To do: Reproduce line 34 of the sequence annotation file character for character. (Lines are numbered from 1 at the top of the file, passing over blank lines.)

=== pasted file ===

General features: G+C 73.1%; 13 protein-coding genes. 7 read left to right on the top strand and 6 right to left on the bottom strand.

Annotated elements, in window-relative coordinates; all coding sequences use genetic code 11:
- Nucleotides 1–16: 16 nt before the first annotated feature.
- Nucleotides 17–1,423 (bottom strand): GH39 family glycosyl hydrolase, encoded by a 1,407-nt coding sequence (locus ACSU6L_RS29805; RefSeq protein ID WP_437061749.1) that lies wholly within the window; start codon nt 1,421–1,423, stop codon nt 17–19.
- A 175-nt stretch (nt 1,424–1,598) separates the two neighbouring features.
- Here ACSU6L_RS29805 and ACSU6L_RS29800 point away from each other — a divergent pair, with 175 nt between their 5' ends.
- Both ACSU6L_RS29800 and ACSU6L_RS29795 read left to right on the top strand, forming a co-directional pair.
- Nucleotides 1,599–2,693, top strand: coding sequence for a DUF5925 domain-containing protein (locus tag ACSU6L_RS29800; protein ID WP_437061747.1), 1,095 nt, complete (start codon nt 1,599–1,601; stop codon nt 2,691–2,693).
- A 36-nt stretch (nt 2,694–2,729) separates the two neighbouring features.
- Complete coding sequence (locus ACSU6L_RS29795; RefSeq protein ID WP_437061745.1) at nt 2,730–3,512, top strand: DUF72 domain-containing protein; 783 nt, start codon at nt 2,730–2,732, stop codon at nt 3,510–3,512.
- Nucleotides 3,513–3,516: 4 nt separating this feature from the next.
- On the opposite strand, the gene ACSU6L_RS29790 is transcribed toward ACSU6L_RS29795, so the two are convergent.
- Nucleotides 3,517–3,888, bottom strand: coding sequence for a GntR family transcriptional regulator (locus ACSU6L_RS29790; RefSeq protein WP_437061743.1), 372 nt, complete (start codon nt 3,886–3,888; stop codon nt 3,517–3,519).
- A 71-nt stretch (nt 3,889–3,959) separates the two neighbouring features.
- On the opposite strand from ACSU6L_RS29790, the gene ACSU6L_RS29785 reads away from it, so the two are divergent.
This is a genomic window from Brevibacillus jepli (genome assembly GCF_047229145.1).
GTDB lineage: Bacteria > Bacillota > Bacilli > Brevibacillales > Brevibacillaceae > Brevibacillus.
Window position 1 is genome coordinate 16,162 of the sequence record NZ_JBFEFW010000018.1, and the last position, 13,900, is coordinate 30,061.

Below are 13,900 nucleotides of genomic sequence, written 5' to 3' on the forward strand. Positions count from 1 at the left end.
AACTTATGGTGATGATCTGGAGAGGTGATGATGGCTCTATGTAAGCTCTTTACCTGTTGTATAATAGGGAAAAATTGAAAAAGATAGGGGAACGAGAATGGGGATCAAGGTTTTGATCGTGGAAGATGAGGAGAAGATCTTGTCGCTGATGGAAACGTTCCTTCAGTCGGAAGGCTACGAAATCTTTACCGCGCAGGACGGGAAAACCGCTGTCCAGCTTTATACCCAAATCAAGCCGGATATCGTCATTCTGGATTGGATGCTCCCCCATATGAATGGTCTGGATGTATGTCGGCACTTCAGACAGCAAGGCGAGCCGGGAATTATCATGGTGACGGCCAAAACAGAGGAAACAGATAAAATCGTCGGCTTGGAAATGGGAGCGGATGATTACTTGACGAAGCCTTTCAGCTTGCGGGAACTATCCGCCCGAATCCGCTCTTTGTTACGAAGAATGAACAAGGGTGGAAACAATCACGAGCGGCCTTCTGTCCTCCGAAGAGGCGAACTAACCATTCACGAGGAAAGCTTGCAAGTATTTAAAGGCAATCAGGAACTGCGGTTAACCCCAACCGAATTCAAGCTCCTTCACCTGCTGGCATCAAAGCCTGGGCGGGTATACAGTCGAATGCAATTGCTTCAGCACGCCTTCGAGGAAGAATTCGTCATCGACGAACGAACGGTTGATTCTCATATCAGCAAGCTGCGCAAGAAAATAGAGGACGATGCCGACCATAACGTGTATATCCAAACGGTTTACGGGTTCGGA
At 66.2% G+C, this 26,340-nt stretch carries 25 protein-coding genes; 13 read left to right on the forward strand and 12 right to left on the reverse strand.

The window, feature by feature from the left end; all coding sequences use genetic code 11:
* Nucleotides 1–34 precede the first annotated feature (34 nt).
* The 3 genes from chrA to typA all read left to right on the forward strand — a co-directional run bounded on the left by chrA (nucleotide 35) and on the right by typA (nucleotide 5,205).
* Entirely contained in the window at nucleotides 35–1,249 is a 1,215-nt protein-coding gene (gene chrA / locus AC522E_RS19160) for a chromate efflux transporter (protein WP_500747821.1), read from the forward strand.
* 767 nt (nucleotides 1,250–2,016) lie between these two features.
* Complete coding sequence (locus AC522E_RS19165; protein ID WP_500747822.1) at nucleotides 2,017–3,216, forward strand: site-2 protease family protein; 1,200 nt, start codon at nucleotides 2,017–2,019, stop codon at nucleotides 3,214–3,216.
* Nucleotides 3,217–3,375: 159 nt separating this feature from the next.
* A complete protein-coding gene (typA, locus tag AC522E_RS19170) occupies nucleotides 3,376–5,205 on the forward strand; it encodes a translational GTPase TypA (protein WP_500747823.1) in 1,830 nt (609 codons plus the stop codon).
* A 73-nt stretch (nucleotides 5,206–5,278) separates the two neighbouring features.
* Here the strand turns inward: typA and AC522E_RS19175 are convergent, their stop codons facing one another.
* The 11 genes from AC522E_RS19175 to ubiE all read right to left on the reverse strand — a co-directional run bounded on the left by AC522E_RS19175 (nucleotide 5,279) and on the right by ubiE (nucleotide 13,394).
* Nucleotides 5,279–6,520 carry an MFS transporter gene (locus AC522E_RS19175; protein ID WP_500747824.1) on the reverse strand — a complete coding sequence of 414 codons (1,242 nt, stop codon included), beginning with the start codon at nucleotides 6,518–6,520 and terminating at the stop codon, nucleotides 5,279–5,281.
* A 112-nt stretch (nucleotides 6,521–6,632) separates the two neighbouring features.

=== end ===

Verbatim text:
* A 112-nt stretch (nucleotides 6,521–6,632) separates the two neighbouring features.